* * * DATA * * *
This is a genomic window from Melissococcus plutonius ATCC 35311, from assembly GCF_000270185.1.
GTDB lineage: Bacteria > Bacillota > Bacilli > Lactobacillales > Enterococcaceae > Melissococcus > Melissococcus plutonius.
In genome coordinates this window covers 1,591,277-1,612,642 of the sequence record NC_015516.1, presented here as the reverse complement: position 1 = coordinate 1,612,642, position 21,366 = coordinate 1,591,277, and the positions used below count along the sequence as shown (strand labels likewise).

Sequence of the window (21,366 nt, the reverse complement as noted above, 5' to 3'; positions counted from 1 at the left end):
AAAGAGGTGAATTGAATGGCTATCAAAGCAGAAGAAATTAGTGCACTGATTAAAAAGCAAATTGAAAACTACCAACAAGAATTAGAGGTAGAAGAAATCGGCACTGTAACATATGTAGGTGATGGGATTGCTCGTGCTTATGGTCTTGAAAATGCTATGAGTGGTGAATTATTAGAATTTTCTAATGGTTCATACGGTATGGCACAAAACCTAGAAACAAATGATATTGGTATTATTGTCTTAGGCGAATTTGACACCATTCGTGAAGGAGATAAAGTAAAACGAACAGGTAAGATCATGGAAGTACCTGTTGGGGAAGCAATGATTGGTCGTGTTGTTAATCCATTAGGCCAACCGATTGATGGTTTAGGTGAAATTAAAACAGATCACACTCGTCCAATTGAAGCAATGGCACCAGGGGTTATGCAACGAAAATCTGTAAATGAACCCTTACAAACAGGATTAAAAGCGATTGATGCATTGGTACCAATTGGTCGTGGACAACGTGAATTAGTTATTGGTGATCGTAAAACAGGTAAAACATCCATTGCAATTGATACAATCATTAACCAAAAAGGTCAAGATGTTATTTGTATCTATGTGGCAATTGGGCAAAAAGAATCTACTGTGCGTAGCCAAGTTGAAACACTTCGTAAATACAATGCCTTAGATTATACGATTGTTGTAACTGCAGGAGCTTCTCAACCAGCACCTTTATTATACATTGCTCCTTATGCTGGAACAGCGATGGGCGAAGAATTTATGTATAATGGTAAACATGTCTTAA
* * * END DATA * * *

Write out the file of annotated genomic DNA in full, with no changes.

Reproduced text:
This is a genomic window from Melissococcus plutonius ATCC 35311, from assembly GCF_000270185.1.
GTDB lineage: Bacteria > Bacillota > Bacilli > Lactobacillales > Enterococcaceae > Melissococcus > Melissococcus plutonius.
In genome coordinates this window covers 1,591,277-1,612,642 of the sequence record NC_015516.1, presented here as the reverse complement: position 1 = coordinate 1,612,642, position 21,366 = coordinate 1,591,277, and the positions used below count along the sequence as shown (strand labels likewise).

Sequence of the window (21,366 nt, the reverse complement as noted above, 5' to 3'; positions counted from 1 at the left end):
AAAGAGGTGAATTGAATGGCTATCAAAGCAGAAGAAATTAGTGCACTGATTAAAAAGCAAATTGAAAACTACCAACAAGAATTAGAGGTAGAAGAAATCGGCACTGTAACATATGTAGGTGATGGGATTGCTCGTGCTTATGGTCTTGAAAATGCTATGAGTGGTGAATTATTAGAATTTTCTAATGGTTCATACGGTATGGCACAAAACCTAGAAACAAATGATATTGGTATTATTGTCTTAGGCGAATTTGACACCATTCGTGAAGGAGATAAAGTAAAACGAACAGGTAAGATCATGGAAGTACCTGTTGGGGAAGCAATGATTGGTCGTGTTGTTAATCCATTAGGCCAACCGATTGATGGTTTAGGTGAAATTAAAACAGATCACACTCGTCCAATTGAAGCAATGGCACCAGGGGTTATGCAACGAAAATCTGTAAATGAACCCTTACAAACAGGATTAAAAGCGATTGATGCATTGGTACCAATTGGTCGTGGACAACGTGAATTAGTTATTGGTGATCGTAAAACAGGTAAAACATCCATTGCAATTGATACAATCATTAACCAAAAAGGTCAAGATGTTATTTGTATCTATGTGGCAATTGGGCAAAAAGAATCTACTGTGCGTAGCCAAGTTGAAACACTTCGTAAATACAATGCCTTAGATTATACGATTGTTGTAACTGCAGGAGCTTCTCAACCAGCACCTTTATTATACATTGCTCCTTATGCTGGAACAGCGATGGGCGAAGAATTTATGTATAATGGTAAACATGTCTTAA